A small group in my benefice have been working on a liturgy we are going to be offering for the first time on the 21st October. The aim is to bring sufferers together in gentle solidarity in the hope that we learn, together, to live ‘with, through, and beyond’ depression and anxiety. Can I ask you to keep us in your prayers? If you would like to join us you would be most welcome. In the meantime let me offer you a passage from Scripture that reflects my experience of living ‘with, through, and beyond’ depression and anxiety:

‘I called on your name O lord, from the depths of the pit; you heard my plea: ‘Do not close your ear to my cry for help, but give me relief.’ (Lamentations 3, 55 -56).



Leadership? What sort of leadership? What sort of Church?

The Church isn’t, at present, covering itself in glory. What must God be thinking of the church?

The Church is fast running the risk of being regarded as something far worse than an irrelevance, an out of date, out of touch, legacy of a past long gone. The Church is rapidly, in many ordinary, sane, logical and caring people’s eyes coming to be seen as a thoroughly corrupt and immoral body. That is the stark reality; the view of many interested observers. I am not referring here to the evangelical atheists, the sort of people who might be happy to use every church scandal as an opportunity to say ‘I told you so,’ but rather the sympathetic and persuadable outsiders, the sort of people who in some ways long for a sane and healthy church.  These types, many of who are connected with the Church (of England) through serving as school governors, helping at fetes and coffee mornings, bell ringing or flower arranging are questioning whether the Church of England is a healthy brand. This week an ‘ordinary’ member of my congregation took the time and effort to talk to me about how unbelievably angry she is with the church. I am pleased that she did. I am pleased that she didn’t do what countless others have done over recent years and quietly drift away. Another example: a school governor asked me whether it might be possible to remove the words ‘Church of England’ from a school’s name.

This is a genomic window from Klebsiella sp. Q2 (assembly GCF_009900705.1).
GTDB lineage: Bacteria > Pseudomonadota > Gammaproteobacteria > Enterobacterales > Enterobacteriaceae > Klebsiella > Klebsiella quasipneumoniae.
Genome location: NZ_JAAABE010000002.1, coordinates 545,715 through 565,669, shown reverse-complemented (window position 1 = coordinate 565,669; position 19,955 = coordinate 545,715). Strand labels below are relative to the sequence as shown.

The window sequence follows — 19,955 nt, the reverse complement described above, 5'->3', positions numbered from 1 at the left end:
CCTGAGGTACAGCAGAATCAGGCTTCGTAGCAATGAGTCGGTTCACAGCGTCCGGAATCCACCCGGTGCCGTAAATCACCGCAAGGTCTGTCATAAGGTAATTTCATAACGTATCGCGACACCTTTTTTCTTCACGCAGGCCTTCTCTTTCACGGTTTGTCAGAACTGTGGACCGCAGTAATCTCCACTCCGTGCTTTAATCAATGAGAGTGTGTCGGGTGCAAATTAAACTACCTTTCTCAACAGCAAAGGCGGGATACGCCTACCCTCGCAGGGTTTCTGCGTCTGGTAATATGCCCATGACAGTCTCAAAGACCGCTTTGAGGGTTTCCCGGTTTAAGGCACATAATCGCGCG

The Church of England, like all churches, exists to spread the good news, to incarnate the gospel, to speak truth to power, to shine into the darkness. But, the problem is that we are, in many people’s eyes, becoming part of that very darkness. And, let’s be honest they have a point, don’t they?

One of the Church of England’s preoccupations is Renewal and Reform. Renewal and Reform is short-hand for growth, bums on seats, conversions, ‘becoming a growing church for all people and all places.’ Now please don’t get me wrong: I am passionate about growth both in terms of numbers and holiness but surely ‘renewal’ should also be concerned with the health of the body and its aggregate stock of virtue?

As an ordinary parish priest in an ordinary parish I am privileged to witness the amazing amount of good that ordinary people of good will do each and every day. But, the problem is that every time another scandal is reported, another cover up exposed, another example of the ‘purple circle’ looking first and foremost to the institution’s interests is revealed, the power of the extraordinary ordinary is diminished. And, it is in’t good enough. We have to do better, if we are serious about the gospel and being agents of Him who is genuinely good news.

Our ‘leadership’ seems to be obsessed with growth, but what it isn’t doing (at least not in a way that is obvious to me) is tending to the foundations and doing the really hard work of real ethical leadership. It seems that the Church of England has fallen prey to group think, a bland uniformity where ‘strategic growth’ is all that really matters.